Also while on Warped Tour, the band partnered with the Sing Me a Story Foundation to write and record a song based upon a poem written by a fifteen-year-old in the New York Writer’s Coalition. The song, called “Big Brother,” can be downloaded from Sing Me a Story’s website, where you can also see fifteen-year-old Iniko’s poem and the prompt that inspired it. The band recorded the track on the John Lennon Educational Tour Bus.
Throughout the year, the band released a series of Anberlin Classic merchandise, both online and at their shows. This series included one t-shirt each from the touring cycles of their first four albums (Blueprints for the Black Market, Never Take Friendship Personal, Cities, and New Surrender), as well as a tank-top, a crewneck sweatshirt, and a koozie. All items were limited edition.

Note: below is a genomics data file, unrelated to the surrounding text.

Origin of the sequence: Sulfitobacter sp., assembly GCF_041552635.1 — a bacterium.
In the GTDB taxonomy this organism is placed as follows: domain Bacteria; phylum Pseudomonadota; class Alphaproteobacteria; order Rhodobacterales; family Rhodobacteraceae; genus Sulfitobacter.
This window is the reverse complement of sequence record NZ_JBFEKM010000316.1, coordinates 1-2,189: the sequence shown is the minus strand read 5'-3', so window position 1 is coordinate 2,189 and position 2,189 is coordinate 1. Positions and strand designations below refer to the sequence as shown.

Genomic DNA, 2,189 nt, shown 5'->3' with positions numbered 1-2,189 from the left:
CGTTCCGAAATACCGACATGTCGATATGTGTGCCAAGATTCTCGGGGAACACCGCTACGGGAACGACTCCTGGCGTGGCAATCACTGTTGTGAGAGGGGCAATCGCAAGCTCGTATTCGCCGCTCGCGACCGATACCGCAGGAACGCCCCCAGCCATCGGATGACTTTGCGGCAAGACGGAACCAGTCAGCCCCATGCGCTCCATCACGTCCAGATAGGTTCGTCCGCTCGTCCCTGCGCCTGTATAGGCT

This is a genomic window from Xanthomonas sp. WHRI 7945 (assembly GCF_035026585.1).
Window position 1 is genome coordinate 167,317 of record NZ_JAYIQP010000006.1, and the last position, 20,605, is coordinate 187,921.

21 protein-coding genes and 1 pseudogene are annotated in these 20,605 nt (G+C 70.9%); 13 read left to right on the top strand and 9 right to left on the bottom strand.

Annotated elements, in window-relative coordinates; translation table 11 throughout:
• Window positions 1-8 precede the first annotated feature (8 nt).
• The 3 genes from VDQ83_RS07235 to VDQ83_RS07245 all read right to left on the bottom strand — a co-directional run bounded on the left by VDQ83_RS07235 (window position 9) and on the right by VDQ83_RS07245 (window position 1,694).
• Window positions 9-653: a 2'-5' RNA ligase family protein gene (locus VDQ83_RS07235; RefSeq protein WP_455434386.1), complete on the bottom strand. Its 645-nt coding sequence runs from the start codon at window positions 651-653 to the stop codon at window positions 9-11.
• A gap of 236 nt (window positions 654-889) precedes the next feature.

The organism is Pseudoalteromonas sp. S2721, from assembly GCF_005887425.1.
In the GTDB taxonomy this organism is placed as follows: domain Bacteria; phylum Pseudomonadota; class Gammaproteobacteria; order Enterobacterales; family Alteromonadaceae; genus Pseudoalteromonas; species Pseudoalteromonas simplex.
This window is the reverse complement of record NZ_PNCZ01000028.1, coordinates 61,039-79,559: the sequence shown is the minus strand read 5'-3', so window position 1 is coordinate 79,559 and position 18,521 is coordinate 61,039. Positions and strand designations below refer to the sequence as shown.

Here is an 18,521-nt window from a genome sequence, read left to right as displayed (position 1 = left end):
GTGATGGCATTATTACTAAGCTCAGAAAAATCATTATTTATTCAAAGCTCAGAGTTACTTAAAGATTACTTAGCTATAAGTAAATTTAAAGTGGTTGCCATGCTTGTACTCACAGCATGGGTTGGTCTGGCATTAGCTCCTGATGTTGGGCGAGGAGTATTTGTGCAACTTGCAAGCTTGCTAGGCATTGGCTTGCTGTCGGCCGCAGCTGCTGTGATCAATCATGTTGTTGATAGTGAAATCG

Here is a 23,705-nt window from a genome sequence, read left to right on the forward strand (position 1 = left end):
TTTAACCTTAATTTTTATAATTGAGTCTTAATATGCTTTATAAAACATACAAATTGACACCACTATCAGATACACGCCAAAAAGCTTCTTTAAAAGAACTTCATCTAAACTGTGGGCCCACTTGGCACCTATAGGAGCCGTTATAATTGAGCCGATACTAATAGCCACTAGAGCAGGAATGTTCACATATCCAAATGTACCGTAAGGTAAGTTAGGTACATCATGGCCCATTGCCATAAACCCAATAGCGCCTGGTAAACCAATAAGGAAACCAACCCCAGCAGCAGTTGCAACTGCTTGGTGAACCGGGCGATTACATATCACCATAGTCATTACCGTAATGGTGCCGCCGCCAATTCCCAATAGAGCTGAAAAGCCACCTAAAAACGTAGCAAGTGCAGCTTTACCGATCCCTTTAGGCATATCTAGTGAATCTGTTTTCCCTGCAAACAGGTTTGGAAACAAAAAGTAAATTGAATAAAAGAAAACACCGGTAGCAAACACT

Now that Anberlin has been officially done for a few months, all five band members have begun revealing their next ventures in life.
A History of Anberlin was written by Matt Metzler. Matt is an independent writer, a part-time teacher in southwest Ohio, and, clearly, an Anberlin fan.
View more of Matt’s work on his website.
Author photo and trophy illustrations by Tyler Davis
Anberlin Forever is an unauthorized and unofficial biography of Anberlin and has not been commissioned, endorsed, or authored by Anberlin LLC.